The summer I turned 15, I met the young lady who would be my wife. Within a year, I was in deep “like.” We graduated from a small Christian school in 1981. I spent the seven years after giving my life to the Lord doing everything I could to serve Him. I preached somewhere nearly every week to all different age groups from 4yr olds to the elderly in Nursing Homes. I wanted to share Christ.  

Elma and I were both from poorer homes. My parents were in vocational ministry and hers divorced when she was a young teen. We paid our way through college working two and three jobs at a time. We graduated from the same small Bible college in 1985 and were married a few weeks later. 

We took our few belongings and packed them in a small trailer to be towed by our 1973 Olds ’98 that I paid $500 for and set off for seminary in a suburb of Philadelphia. We broke down five times during that trip, but arrived safely. We spent the next three years working and going to school. My wife taught 3rd grade and worked nights. I took 16 hours of grad school each of six semesters and worked 25-45 hours each week. We believed God wanted us in an itinerant ministry that centered on evangelism.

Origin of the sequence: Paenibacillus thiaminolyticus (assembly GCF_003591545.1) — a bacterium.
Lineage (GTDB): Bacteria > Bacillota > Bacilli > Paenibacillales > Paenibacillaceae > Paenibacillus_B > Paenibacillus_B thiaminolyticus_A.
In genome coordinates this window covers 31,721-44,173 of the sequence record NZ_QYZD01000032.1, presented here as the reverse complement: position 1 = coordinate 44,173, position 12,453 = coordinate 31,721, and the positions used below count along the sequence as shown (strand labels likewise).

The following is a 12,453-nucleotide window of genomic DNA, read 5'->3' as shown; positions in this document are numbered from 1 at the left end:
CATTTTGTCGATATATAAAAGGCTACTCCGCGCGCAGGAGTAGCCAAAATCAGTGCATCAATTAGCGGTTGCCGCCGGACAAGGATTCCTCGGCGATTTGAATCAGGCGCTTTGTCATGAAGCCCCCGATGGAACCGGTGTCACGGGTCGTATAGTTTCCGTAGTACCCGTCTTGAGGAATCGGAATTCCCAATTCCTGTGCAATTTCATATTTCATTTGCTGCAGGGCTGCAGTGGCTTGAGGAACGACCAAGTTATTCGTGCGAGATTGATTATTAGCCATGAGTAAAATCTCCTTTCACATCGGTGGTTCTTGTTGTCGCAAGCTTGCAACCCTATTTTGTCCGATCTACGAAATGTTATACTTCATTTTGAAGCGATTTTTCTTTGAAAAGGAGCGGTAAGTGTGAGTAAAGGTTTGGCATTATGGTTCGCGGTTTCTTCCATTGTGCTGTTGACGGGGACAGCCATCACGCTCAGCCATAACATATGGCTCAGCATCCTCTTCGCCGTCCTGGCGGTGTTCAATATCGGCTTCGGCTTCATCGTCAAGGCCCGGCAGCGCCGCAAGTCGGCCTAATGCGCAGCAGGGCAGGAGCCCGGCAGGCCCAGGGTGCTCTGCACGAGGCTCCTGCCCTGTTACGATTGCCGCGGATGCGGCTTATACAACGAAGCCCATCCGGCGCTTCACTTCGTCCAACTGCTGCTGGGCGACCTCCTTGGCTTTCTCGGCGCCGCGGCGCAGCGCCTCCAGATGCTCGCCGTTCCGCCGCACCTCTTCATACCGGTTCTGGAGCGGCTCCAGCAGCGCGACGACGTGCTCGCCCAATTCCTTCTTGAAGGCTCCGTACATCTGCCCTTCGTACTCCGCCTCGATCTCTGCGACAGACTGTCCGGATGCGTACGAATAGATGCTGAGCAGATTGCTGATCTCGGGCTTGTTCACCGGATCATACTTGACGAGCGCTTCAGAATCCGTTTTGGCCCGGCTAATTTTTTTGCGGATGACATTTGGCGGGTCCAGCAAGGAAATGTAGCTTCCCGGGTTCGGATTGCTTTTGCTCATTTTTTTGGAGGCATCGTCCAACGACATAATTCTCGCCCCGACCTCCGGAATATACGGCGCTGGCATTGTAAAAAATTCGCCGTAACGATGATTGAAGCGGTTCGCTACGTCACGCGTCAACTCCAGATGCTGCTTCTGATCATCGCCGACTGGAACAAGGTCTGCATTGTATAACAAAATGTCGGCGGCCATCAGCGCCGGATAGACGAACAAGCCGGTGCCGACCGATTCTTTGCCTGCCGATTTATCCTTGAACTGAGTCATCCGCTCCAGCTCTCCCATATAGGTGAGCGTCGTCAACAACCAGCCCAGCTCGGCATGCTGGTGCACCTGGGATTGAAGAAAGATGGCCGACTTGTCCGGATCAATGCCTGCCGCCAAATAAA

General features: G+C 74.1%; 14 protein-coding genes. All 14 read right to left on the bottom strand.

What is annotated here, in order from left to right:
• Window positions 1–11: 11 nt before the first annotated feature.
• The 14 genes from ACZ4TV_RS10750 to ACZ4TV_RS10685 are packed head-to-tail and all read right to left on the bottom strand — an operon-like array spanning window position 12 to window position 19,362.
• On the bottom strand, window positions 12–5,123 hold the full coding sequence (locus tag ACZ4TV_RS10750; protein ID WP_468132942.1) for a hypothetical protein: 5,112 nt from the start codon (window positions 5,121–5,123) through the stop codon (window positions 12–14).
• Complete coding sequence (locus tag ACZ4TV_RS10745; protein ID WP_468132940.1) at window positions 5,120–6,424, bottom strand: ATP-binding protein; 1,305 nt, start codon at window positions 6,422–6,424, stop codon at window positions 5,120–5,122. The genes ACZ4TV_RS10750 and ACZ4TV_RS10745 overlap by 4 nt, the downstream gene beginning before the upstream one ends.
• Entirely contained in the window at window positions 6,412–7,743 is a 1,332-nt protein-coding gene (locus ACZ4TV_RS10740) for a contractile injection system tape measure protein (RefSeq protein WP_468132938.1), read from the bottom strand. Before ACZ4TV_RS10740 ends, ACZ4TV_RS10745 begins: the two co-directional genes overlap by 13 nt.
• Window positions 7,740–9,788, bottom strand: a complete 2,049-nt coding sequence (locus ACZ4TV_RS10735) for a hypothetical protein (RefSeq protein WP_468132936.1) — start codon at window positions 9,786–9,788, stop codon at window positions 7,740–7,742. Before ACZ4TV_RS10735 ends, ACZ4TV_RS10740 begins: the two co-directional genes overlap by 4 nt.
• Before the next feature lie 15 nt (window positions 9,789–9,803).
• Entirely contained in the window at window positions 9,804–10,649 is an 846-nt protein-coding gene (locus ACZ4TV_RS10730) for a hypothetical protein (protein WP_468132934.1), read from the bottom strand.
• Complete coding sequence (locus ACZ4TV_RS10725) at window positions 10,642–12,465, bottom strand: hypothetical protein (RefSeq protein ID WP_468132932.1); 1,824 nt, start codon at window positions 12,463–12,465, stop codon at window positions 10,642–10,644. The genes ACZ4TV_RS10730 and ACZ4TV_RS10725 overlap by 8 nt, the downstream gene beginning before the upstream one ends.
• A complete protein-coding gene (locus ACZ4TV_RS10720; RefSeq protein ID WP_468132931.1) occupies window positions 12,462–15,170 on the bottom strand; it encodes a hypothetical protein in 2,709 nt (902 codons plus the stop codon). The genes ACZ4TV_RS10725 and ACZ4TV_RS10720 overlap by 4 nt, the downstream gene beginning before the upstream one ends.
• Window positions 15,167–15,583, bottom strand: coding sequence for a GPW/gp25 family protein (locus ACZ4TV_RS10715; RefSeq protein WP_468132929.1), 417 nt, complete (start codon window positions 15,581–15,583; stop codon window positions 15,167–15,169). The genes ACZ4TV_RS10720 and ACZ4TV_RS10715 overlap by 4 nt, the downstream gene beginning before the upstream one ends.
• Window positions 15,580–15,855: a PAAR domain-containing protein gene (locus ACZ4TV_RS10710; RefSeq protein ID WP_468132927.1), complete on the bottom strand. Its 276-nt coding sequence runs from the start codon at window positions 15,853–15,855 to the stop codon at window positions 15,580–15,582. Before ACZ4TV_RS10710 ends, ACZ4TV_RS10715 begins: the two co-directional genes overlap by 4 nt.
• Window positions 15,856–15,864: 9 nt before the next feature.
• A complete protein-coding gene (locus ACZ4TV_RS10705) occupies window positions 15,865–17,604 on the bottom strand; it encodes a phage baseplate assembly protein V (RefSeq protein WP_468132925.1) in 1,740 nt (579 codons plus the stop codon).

We saved enough money after paying for seminary to buy a truck and a trailer. We held meetings for children, teens, and adults all through the year. It was during these three years that God blessed us with Dave, 1989, and Sara, 1990. Many people received Christ, but God’s leading in our life was clear. He wanted us in the Air Force chaplaincy. 

So, in July of 1991, I drove my wife, our two children, and our few possessions onto Beale, AFB. I had always had a fascination with the military and was a member of a Military Book Club as a teenager. I spent hours reading military histories and stories, never dreaming I would be allowed to combine my two loves, Christ and the military, into one ministry.